Sunday, April 27, 2008

Vigil Tuesday for five Chattanooga women held for deportation

Bear-trap bureaucracy sparks statewide outpouring of support

One hour of silence and prayer

"Sold to the public as a way to take dangerous criminals off the streets"

No criminal charges

The Tennessean reported here that women from the recent immigration raids in Chattanooga are being held in Nashville awaiting possible deportation. According to this web page produced by the U.S. Immigration and Customs Enforcement (ICE), the detained Chattanooga women are held and will be processed for deportation without being charged with a crime.

Source: U.S. Immigration and Customs Enforcement

Davidson County public defender Ivan Lopez was quoted in this front-page article in the Tennessean on Sunday as saying that a Nashville-ICE partnership program called 287(g) "was sold to the public as a way to take dangerous criminals off the street" but that "[i]n reality, what's happening is you are breaking up families." The 287(g) program and the Chattanooga raids have in common that ordinary people are being put through extraordinary suffering, primarily for regular work that has been made into an outlaw act.

The detentions are another example of how our immigration system isn't broken; it's a fully functioning bear trap for ordinary immigrants (see stories here and here).

A vigil for the detained women and their families will be held on Tuesday outside the Nashville detention center on Harding Place, in coordination with other vigils in Chattanooga and Memphis. Details about the vigils from the Tennessee Immigrant and Refugee Rights Coalition (TIRRC):


Join us as we stand in solidarity with the workers affected by these inhumane acts.
Click here for more information

As many of you know, Immigration and Customs Enforcement (ICE) performed major raids across the country on April 16th, including one in Chattanooga, Tennessee. The raid in Tennessee—at a "Pilgrim's Pride" Poultry Processing plant—resulted in the arrest of 156 immigrants.

The raids have devastated Chattanooga's immigrant community, and have sent shock waves across the region.

Men in Georgia—women in Nashville. While it should be noted that 32 women who were identified as mothers were released on Thursday, families have still been torn apart and are struggling to reconnect. Immigrant rights groups across the region are attempting to assimilate a complete list of the workers detained. However, many workers are still missing and their locations remain unknown.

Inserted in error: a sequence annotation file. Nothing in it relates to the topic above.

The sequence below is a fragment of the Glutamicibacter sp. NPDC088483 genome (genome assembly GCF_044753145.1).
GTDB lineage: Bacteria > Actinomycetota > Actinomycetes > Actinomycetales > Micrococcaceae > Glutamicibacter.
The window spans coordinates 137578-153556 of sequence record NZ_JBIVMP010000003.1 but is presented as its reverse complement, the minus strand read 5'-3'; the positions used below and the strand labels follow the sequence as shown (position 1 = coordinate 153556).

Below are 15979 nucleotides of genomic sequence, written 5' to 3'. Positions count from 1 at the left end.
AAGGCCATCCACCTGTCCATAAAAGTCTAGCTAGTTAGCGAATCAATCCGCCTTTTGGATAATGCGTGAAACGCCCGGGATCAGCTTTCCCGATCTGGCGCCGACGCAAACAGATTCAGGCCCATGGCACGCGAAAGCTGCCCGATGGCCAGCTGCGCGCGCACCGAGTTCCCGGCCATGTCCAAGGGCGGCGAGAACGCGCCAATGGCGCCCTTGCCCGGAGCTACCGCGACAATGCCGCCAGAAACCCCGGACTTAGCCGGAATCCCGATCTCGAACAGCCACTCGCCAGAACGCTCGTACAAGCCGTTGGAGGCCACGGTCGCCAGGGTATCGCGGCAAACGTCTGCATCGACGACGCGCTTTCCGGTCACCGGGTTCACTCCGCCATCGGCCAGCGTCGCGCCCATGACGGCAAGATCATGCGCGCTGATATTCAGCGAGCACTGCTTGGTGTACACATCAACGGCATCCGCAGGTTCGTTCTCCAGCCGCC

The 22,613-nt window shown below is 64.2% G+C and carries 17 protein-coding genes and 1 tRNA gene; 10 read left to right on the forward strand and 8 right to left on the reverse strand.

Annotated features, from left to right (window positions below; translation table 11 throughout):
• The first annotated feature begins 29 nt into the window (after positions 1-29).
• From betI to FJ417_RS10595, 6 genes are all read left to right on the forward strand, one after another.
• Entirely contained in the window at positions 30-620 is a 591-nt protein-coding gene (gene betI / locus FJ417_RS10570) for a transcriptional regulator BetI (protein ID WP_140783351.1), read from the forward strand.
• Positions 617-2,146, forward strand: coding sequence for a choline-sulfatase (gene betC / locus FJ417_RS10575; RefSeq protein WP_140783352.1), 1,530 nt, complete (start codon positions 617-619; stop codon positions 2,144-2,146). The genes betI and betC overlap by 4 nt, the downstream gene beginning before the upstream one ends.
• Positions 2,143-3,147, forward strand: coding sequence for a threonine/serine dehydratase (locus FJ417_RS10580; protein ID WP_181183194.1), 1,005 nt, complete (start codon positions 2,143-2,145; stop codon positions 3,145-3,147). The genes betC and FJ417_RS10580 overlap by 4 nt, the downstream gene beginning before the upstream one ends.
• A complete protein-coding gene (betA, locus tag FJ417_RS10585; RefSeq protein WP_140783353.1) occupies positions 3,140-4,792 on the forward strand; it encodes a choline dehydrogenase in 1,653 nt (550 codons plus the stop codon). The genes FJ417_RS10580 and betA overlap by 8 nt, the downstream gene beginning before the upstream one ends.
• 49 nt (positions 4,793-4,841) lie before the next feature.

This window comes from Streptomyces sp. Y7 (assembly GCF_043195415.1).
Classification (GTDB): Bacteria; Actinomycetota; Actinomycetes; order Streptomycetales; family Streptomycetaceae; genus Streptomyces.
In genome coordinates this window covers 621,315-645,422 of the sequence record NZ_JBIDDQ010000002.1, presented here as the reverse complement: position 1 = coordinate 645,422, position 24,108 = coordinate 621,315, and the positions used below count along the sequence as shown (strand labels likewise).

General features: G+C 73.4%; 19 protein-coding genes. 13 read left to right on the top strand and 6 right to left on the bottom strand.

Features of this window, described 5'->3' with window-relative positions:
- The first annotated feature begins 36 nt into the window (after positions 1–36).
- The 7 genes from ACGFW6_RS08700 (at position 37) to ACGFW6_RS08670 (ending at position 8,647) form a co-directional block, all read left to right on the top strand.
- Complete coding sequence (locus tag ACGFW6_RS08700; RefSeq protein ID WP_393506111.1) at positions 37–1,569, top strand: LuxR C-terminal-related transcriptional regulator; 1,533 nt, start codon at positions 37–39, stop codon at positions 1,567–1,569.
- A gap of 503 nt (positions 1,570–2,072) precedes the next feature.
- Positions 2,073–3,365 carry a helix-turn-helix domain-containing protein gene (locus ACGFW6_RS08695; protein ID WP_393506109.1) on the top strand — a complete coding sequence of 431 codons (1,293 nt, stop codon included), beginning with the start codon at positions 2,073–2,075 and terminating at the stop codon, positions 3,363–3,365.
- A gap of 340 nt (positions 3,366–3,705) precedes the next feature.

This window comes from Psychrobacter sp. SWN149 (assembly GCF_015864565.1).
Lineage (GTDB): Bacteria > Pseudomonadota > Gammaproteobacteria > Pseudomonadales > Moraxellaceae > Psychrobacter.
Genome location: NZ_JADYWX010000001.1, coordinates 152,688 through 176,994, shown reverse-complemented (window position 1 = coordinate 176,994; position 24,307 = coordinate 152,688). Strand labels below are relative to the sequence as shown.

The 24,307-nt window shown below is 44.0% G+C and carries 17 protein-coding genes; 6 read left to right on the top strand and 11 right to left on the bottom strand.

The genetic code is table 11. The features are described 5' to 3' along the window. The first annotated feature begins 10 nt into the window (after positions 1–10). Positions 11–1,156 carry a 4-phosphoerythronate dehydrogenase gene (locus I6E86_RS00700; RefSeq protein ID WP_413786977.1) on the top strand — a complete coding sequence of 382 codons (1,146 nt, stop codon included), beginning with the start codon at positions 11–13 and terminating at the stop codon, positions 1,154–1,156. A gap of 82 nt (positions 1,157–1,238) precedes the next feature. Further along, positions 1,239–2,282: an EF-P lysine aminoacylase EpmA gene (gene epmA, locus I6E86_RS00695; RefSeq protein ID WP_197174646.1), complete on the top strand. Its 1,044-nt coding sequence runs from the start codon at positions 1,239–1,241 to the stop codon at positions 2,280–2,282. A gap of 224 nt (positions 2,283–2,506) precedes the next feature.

“The raids in the poultry processing plants in the southeast are disheartening and immoral. Even worse is the breaking up of families. We will pray for these women and their families."

Rev. Jeannie Hunter, Associate Pastor of the Second Presbyterian Church.

“All workers and their families deserve being treated with dignity. The workers who are detained are victims of the employers and the broken immigration system. It is the federal immigration system that needs to be held accountable. The workers need their rights protected. ”

Megan Macaraeg with Jobs with Justice
Vigil for Worker Rights and Dignity
"All labor that uplifts humanity has dignity." Martin Luther King, Jr.

Vigils will be held in Memphis, Chattanooga, and Nashville.

Click here for printable flier.

When: Tuesday, April 29--- 6:00-7:00pm

Where: Harding Detention Facility (5115 Harding Place, Nashville TN 37211) where five women from Chattanooga raids are being held.

Join us as we stand on the sidewalk in silence and in prayer for an an hour. Organizers will provide signs with the MLK quote.
All people deserve to be treated with dignity.

Information on the Chattanooga and Memphis vigils will be available shortly.

Vigils, Forums, and Organizing has been made possible thanks to the hard work of the following organizations and individuals:

Justice for Our Neighbors

The Mexican American Legal Defense and Education Fund (MALDEF)—Elise Shore

La Paz de Dios—Sylvia Rangel and Stacy Johnson

St. Andrew's Center—Mike Feely

Coalicion de Lideres Latinos—America Gruner

ACLU of Tennessee—Tricia Herzfeld

The Steel Workers Union

Jobs with Justice

The many immigration attorneys throughout the state and beyond who have offered their advice and assistance throughout this emergency.

All the individuals who have given their time and energy towards helping the familes affected by the raids.

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